The Holiday Inn Buffalo Downtown is, in fact, a full 1.6 km or 20 minute walk from downtown. That seems like a perfectly reasonable distance with its own set of advantages. It’s also a just a couple blocks from a light rail station. Buffalo has light rail by the way. It sits on Delaware Avenue which is one of the arms which radiate forth from Niagara Square at the heart of the city. Across Delaware Ave. from us in 1901, Theodore Roosevelt took the oath of office and became president (because McKinley was assassinated).
Perched on the sixth floor facing downtown and Lake Erie I was both plugged into the street life of Allentown and rewarded with spectacular over-lake sunsets. It didn't really occur to me until I was there that Buffalo is a “west coast” city. You get used to the way east coast cities are laid out due to history. Downtown is in the east, on the coast, and the newer stuff and sprawl grows out to the west. All of that is backwards in Buffalo. Plus the sun goes in the wrong direction.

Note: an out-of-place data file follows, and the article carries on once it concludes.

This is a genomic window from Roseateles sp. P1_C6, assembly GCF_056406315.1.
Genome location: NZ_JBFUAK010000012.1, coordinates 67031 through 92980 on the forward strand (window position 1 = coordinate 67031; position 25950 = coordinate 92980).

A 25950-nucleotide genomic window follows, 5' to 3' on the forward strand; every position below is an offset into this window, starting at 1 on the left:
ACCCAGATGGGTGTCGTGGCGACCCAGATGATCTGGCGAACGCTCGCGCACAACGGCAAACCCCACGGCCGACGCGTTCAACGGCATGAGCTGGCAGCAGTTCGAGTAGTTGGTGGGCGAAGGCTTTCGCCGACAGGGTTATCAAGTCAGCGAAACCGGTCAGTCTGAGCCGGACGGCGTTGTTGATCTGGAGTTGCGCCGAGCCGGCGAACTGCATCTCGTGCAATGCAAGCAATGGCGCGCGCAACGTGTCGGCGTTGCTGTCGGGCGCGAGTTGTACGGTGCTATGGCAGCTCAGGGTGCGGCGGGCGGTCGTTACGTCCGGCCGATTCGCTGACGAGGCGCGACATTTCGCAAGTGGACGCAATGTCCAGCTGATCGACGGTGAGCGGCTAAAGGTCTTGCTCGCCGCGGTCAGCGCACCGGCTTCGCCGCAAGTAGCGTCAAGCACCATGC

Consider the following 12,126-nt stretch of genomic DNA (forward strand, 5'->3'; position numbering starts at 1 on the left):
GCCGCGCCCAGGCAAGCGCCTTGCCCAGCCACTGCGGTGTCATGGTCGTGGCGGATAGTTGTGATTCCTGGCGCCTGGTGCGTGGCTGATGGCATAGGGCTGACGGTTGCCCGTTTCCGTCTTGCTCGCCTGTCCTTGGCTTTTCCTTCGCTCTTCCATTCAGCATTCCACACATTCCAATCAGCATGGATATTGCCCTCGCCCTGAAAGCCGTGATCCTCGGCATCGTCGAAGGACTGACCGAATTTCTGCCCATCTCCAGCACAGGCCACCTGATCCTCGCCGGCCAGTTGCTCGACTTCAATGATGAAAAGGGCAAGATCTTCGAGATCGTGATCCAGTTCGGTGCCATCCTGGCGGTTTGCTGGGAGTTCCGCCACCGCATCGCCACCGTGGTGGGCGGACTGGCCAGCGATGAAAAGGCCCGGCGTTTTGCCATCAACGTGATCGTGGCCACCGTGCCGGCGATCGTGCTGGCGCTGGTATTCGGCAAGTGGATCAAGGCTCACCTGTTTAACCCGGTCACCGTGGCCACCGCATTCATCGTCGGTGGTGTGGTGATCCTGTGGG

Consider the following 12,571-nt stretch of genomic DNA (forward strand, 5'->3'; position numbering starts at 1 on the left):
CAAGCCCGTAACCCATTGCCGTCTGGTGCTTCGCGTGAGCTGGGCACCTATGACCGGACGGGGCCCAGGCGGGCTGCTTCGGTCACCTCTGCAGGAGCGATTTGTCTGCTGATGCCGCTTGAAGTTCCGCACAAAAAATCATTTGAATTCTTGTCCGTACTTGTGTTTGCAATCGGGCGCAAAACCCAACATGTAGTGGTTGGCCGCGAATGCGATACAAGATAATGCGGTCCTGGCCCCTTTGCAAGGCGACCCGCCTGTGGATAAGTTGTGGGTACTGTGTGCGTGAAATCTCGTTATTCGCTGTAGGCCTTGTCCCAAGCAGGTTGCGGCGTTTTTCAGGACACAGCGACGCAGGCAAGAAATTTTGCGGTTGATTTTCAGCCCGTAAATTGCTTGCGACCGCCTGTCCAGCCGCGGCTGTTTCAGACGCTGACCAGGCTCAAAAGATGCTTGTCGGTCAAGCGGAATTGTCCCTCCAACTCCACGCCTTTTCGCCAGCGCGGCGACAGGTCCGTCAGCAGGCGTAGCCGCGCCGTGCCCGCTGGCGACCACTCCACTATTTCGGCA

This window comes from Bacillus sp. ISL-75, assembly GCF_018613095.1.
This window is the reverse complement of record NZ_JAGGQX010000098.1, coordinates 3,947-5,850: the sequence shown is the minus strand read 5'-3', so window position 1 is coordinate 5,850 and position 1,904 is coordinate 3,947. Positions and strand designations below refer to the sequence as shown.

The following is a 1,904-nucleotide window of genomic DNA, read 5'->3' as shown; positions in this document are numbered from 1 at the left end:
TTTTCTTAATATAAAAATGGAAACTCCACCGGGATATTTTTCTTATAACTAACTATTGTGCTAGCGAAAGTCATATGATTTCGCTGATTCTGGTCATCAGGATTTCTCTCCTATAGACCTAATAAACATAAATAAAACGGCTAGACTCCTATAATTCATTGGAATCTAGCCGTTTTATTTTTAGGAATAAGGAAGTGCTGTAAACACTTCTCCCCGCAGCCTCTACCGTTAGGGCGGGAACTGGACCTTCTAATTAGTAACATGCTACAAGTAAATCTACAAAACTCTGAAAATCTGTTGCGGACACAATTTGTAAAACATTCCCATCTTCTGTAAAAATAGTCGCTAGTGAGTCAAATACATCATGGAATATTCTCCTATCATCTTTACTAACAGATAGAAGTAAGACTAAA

Though it’s called “Downtown” the hotel is actually in a neighborhood called Allentown. This turned out to be much preferable to actually staying downtown because it was a step removed from the mayhem of the CNU and offered much more local mayhem. Urban neighborhoods seem to often work that way. Downtowns can get a little quiet while the neighborhoods offer 24 hour entertainment and people watching. I appreciated the organic jumble of buildings from different eras and different scales of development. Allentown is a vibrant and attractive neighborhood with a good mix of different people and different scales of development. In fact, it’s sort of an architectural and urban design museum unto itself.
As you may have noticed from the picture our Holiday Inn was not exactly historic or architecturally pleasing. According to one local, its construction and the demolition of its predecessor was the spark that ignited local backlash against demolishing historic buildings. A story which is apocryphal at best but at least fits the timeline and design.